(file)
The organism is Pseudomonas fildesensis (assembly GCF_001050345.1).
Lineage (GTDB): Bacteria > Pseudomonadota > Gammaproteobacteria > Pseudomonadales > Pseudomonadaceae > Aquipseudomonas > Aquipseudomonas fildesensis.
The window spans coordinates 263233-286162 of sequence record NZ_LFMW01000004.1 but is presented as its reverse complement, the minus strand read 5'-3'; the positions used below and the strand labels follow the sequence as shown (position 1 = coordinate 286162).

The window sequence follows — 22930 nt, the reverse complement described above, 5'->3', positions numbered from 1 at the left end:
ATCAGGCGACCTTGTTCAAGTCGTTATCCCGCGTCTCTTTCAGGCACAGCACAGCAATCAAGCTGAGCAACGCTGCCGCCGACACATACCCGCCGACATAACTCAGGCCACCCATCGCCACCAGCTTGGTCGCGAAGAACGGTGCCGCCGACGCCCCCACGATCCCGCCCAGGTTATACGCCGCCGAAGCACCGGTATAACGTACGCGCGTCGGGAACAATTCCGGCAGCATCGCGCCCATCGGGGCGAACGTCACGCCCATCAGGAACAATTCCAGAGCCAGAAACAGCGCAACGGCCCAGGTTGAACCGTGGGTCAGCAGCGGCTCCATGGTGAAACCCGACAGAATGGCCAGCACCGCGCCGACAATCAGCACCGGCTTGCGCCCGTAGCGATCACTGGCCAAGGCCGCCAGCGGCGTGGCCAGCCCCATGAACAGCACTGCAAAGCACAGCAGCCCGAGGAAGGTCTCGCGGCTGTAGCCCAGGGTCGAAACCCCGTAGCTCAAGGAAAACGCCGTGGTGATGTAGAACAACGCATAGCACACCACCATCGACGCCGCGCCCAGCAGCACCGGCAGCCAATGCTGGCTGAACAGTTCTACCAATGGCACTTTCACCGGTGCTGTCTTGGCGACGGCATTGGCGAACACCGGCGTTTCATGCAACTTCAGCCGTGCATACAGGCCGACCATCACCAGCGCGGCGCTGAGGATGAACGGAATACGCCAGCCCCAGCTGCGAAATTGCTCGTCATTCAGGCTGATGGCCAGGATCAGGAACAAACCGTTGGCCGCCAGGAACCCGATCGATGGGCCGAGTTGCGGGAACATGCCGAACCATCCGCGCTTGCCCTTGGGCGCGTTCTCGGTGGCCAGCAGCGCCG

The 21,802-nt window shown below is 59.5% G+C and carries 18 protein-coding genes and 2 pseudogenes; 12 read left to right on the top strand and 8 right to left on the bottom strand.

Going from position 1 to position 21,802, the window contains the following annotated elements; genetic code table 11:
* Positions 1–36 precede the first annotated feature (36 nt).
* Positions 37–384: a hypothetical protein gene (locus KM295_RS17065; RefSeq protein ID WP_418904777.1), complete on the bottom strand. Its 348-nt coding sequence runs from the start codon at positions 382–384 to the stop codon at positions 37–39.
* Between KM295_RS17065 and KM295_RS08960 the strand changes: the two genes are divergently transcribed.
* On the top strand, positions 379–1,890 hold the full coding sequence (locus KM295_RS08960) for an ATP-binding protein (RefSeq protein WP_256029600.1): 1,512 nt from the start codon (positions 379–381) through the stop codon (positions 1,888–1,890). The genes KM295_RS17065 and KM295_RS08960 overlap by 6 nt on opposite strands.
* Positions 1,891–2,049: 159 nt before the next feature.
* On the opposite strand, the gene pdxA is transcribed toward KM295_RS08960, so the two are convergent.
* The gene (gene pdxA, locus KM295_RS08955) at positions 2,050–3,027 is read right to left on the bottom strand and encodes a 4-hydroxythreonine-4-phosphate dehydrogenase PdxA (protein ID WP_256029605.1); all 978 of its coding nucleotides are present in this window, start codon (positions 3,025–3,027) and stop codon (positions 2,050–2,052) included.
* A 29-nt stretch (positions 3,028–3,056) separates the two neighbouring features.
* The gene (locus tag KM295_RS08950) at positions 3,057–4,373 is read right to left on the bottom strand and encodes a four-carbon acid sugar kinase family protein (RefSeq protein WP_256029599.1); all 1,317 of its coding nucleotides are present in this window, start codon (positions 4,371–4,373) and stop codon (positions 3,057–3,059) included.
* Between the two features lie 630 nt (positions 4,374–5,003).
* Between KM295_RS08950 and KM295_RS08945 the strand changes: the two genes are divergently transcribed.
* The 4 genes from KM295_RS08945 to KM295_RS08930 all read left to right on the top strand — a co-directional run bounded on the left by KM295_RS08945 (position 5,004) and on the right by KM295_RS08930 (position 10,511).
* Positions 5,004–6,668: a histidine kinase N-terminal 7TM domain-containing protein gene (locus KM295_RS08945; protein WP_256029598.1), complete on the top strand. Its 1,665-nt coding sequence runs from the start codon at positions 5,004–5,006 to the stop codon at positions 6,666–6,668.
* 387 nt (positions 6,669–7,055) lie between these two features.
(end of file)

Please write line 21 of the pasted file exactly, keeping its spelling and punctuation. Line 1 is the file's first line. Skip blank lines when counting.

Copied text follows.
* 387 nt (positions 6,669–7,055) lie between these two features.